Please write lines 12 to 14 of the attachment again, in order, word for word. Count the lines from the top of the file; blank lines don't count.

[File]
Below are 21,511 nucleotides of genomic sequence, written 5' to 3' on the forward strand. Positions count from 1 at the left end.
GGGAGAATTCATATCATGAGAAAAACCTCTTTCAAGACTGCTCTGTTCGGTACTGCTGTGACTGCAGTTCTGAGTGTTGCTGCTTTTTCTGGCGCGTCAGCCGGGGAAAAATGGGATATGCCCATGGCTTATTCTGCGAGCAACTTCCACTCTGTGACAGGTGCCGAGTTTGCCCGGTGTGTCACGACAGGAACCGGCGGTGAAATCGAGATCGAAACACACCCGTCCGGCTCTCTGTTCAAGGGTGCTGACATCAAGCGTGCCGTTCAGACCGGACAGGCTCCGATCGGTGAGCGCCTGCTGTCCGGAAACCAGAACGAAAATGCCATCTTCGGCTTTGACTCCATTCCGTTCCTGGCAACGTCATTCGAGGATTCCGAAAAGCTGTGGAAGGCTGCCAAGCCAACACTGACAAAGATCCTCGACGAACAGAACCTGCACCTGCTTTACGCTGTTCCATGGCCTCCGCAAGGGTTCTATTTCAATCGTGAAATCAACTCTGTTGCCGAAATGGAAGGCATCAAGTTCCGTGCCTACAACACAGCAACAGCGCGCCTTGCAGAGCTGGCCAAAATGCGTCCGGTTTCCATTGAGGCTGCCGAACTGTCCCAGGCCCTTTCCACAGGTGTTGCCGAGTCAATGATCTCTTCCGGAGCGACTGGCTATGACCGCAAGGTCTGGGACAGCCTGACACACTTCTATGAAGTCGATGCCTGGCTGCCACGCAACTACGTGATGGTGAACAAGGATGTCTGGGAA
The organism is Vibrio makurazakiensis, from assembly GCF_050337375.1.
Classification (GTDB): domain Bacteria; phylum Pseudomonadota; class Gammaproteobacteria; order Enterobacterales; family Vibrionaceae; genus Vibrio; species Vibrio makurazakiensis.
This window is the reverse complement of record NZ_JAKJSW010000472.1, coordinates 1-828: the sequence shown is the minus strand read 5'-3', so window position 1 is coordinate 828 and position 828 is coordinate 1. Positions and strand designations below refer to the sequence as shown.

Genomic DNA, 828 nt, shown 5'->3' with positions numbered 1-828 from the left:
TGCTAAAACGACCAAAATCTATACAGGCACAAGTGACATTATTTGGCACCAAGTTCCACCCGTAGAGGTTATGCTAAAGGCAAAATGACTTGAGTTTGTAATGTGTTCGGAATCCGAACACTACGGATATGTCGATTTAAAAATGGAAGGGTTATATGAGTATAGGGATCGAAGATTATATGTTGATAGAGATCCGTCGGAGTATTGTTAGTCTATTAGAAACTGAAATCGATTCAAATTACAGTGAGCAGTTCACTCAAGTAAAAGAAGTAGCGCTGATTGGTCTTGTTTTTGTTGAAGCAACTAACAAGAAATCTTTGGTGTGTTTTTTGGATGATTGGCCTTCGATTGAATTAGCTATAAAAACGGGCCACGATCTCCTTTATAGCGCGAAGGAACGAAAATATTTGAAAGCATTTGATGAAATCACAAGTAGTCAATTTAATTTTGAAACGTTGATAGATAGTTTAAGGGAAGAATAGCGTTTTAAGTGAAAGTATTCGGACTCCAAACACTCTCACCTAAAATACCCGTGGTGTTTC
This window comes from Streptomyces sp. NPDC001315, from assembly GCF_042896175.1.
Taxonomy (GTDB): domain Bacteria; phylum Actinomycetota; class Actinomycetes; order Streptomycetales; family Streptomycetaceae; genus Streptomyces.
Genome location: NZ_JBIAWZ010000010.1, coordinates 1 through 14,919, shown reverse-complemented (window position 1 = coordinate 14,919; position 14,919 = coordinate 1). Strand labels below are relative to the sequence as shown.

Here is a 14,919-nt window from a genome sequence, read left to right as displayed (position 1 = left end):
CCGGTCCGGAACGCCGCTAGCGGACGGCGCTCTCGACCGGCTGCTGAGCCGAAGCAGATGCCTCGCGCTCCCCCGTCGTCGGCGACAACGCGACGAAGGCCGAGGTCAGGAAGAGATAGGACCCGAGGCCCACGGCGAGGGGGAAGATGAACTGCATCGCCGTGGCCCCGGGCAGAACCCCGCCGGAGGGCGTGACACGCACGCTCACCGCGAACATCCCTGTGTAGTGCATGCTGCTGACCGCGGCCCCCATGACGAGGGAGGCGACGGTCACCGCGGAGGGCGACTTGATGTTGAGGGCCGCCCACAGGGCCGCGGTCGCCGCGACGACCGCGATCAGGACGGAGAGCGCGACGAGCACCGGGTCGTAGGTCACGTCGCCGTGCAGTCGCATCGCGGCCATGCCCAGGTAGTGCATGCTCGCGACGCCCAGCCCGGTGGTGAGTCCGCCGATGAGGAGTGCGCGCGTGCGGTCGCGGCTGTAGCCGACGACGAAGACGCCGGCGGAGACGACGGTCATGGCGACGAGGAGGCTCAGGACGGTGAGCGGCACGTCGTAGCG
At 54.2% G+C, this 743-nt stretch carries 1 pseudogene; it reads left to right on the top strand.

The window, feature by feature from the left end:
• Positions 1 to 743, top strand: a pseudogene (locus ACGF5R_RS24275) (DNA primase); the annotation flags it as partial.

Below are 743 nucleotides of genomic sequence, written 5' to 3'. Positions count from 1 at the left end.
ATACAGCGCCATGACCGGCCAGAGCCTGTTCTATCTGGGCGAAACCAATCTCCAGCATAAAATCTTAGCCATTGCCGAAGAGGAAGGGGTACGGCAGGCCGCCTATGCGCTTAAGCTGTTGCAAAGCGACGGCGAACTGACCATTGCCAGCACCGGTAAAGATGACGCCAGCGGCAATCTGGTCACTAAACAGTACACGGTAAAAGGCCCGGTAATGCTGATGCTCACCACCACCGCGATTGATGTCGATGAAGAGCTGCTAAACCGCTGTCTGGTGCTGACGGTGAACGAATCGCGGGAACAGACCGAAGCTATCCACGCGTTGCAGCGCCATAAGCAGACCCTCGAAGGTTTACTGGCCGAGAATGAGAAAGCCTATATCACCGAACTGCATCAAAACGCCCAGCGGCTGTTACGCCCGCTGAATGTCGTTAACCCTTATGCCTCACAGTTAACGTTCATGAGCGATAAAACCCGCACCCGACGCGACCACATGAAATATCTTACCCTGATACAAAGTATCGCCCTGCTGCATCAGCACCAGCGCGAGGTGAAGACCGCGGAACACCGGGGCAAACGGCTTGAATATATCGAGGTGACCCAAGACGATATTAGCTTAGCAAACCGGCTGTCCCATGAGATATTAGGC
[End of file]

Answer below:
CCGGTCCGGAACGCCGCTAGCGGACGGCGCTCTCGACCGGCTGCTGAGCCGAAGCAGATGCCTCGCGCTCCCCCGTCGTCGGCGACAACGCGACGAAGGCCGAGGTCAGGAAGAGATAGGACCCGAGGCCCACGGCGAGGGGGAAGATGAACTGCATCGCCGTGGCCCCGGGCAGAACCCCGCCGGAGGGCGTGACACGCACGCTCACCGCGAACATCCCTGTGTAGTGCATGCTGCTGACCGCGGCCCCCATGACGAGGGAGGCGACGGTCACCGCGGAGGGCGACTTGATGTTGAGGGCCGCCCACAGGGCCGCGGTCGCCGCGACGACCGCGATCAGGACGGAGAGCGCGACGAGCACCGGGTCGTAGGTCACGTCGCCGTGCAGTCGCATCGCGGCCATGCCCAGGTAGTGCATGCTCGCGACGCCCAGCCCGGTGGTGAGTCCGCCGATGAGGAGTGCGCGCGTGCGGTCGCGGCTGTAGCCGACGACGAAGACGCCGGCGGAGACGACGGTCATGGCGACGAGGAGGCTCAGGACGGTGAGCGGCACGTCGTAGCG
At 54.2% G+C, this 743-nt stretch carries 1 pseudogene; it reads left to right on the top strand.

The window, feature by feature from the left end: